Trump's Scottish neighbour takes down Mexican flag he used to taunt him

A neighbour living next to Donald Trump’s golf course in Scotland has lowered a Mexican flag that he has flown as a symbol of defiance.

David Milne is among locals in Aberdeenshire who have been embroiled in long-running battles over access and land rights.

The residents on the Menie Estate are saying a guarded farewell from 3,500 miles away as the tycoon spends his last day in the White House.

While Mr Milne feels he and his fellow campaigners have seen off their nemesis for now he will still be keeping the flag at the ready in his home next to International Golf Links in Balmedie.

The green, white and red standard went up alonsige the Scottish Saltire in 2016 after Trump spoke about building a wall between the US and Mexico.

Mr Milne said: ‘The flag is a symbol of success. It shows Trump can’t beat honest people with honest aims, no matter what games he plays.

‘It’s also a little show of support for the Mexican people with all the talk they have suffered, telling them that they are not alone.

‘It’s a little token that not’s going to be thrown away, it’s only going into a box and it will come back out again if it’s needed.

‘This is a guy I trust about as much as a nine-pound note.’

Mr Milne, 56, and his wife Moira are among residents on a pocket of land within the loss-making Golf Links course who refused to give up their homes so Trump could develop the resort. They have resisted compulsory purchase orders issued by the tycoon, whose mother was born in Scotland.

Mr Milne, a health and safety consultant, views the presidency as a blessing in that it kept the President pre-occupied away from Balmedie and his other golf course, Trump Turnberry, 200 miles to the south in Ayrshire. They had earlier feared that he might be planning a trip across the Atlantic.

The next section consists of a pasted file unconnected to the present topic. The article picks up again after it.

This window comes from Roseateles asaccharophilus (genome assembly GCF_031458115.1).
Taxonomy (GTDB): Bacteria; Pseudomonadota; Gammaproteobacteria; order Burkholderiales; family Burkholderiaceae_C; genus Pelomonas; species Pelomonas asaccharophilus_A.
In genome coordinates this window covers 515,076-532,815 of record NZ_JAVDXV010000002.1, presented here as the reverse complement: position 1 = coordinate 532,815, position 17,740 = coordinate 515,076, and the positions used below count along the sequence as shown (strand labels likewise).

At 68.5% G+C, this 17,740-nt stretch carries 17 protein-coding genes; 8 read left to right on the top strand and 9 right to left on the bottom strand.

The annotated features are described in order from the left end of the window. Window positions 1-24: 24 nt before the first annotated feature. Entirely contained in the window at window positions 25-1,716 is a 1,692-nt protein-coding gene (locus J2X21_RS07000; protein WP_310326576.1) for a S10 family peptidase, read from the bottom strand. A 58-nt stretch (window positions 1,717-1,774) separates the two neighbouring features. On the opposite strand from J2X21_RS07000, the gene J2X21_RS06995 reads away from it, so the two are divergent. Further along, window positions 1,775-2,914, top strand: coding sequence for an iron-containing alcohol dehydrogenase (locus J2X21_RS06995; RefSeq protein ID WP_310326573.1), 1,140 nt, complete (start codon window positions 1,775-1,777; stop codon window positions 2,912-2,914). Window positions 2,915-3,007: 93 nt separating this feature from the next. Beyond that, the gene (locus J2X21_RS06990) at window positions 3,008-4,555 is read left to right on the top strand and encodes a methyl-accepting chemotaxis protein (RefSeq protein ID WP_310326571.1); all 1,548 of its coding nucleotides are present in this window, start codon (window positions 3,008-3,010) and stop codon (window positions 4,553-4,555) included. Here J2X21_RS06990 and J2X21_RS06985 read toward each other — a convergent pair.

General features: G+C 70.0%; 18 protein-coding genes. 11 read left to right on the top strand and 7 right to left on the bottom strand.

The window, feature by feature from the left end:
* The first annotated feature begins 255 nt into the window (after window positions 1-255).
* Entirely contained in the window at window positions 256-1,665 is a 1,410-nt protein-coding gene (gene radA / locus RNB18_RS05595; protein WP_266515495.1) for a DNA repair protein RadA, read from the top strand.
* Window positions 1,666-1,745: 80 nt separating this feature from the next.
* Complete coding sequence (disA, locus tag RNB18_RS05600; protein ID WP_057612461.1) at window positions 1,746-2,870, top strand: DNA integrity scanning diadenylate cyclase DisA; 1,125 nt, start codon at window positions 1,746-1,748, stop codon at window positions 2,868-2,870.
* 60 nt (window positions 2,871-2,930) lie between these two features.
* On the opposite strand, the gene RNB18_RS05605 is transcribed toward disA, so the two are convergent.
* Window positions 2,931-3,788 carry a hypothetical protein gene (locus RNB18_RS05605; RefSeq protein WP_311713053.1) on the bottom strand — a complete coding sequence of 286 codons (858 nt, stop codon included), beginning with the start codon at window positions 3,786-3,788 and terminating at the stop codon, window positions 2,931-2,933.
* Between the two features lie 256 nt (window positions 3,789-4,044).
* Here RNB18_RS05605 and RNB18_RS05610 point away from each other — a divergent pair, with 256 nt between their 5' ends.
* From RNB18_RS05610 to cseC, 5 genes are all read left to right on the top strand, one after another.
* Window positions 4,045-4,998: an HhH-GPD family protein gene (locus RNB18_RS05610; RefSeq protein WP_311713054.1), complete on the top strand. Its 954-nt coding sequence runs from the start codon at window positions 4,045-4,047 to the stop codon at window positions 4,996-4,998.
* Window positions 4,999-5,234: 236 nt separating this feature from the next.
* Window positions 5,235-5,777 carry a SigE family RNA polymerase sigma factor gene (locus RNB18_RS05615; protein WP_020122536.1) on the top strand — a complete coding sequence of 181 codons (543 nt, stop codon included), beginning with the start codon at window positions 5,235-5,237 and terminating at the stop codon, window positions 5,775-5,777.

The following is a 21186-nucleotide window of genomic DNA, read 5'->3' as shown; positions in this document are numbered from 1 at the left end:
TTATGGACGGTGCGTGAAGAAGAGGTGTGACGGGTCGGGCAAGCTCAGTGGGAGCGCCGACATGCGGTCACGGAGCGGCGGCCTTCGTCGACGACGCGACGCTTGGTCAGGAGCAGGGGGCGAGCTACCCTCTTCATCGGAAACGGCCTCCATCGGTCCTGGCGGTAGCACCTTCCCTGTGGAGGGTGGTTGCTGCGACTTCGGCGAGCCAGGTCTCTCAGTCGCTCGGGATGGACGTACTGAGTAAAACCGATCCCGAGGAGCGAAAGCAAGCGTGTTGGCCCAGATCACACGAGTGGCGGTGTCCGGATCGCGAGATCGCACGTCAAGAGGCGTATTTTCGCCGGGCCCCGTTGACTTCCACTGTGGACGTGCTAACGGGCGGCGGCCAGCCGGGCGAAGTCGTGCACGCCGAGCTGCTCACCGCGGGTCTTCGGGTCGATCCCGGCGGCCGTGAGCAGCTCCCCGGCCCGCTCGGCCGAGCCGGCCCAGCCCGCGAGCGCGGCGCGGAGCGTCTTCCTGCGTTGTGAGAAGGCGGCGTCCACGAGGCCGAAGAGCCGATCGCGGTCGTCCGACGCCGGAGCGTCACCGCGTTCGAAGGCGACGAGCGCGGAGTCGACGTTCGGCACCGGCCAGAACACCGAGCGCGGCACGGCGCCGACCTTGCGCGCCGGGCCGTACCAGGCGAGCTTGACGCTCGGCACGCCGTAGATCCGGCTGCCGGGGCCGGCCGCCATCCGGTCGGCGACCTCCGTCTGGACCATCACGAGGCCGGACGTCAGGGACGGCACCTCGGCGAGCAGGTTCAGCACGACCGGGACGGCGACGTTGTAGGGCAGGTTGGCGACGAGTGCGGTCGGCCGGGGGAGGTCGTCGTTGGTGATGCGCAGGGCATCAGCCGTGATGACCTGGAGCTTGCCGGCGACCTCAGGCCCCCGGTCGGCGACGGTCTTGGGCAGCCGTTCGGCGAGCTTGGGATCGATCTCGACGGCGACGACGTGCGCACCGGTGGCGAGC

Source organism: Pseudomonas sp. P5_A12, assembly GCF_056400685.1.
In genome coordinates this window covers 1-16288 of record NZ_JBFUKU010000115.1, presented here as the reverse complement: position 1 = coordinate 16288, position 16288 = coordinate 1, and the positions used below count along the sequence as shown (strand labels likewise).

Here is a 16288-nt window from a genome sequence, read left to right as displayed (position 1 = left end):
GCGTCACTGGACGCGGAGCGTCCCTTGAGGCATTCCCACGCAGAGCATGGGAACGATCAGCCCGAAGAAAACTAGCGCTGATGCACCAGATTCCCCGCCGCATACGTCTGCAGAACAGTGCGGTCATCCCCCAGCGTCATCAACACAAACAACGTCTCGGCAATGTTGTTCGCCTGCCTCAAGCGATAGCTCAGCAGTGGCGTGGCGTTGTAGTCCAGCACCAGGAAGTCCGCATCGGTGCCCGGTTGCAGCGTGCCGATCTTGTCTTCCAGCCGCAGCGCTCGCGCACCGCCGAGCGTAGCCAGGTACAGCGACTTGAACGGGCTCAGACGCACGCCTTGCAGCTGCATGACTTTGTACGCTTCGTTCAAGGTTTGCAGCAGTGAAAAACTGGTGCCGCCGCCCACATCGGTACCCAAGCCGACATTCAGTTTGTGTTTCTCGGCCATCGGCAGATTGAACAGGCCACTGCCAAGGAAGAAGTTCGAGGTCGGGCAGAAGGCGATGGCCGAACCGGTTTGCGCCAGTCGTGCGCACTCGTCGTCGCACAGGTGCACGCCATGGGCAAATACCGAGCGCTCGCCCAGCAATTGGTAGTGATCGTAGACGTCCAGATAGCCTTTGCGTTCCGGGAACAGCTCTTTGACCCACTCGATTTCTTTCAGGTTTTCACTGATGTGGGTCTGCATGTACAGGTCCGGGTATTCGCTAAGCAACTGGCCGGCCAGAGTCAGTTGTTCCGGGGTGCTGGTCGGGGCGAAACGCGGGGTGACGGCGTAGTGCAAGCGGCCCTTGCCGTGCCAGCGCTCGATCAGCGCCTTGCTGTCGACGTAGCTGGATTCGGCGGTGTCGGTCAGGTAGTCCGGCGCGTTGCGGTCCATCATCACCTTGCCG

Mr Milne said: ‘The last four years have been relatively peaceful with zero action and not a lot going on. That’s the only trouble with him coming out of office, this place may pick up again because he’s now going to have to find something to make himself relevant again. Having said that, given the stage he’s been playing on lately, this is relatively small scale.’

Trump visited Turnberry in 2016 but has had his eyes on other matters since his inauguration the following year.

Mr Milne said: ‘In the early days when they first came in it was absolutely horrendous. They tried to get us thrown out of our homes through the compulsory purchase. It’s not been fun having him as a neighbour but over the past few years they realised they wouldn’t be able to get rid of us and we could play the media cards as well as they could.’

The businessman had tried to persuade residents to leave their homes eight miles north of Aberdeen as he fought locals and environmentalists during the development of the resort, which opened in 2012.

He erected a boundary of fencing and grown trees around the Milnes’ land, blocking the sea view from their home in a former coastguard station.

Mr Milne’s response included becoming a figurehead representing locals who formed the Tripping Up Trump campaign

Trump’s representatives have said in the past that the Golf Links development was hampered by ‘red tape’ despite potentially generating thousands of jobs for the local economy.

Planning for a second resort in Aberdeenshire, named the MacLeod course after Trump’s mother, was approved in September 2019 has approached Trump’s representatives for comment.

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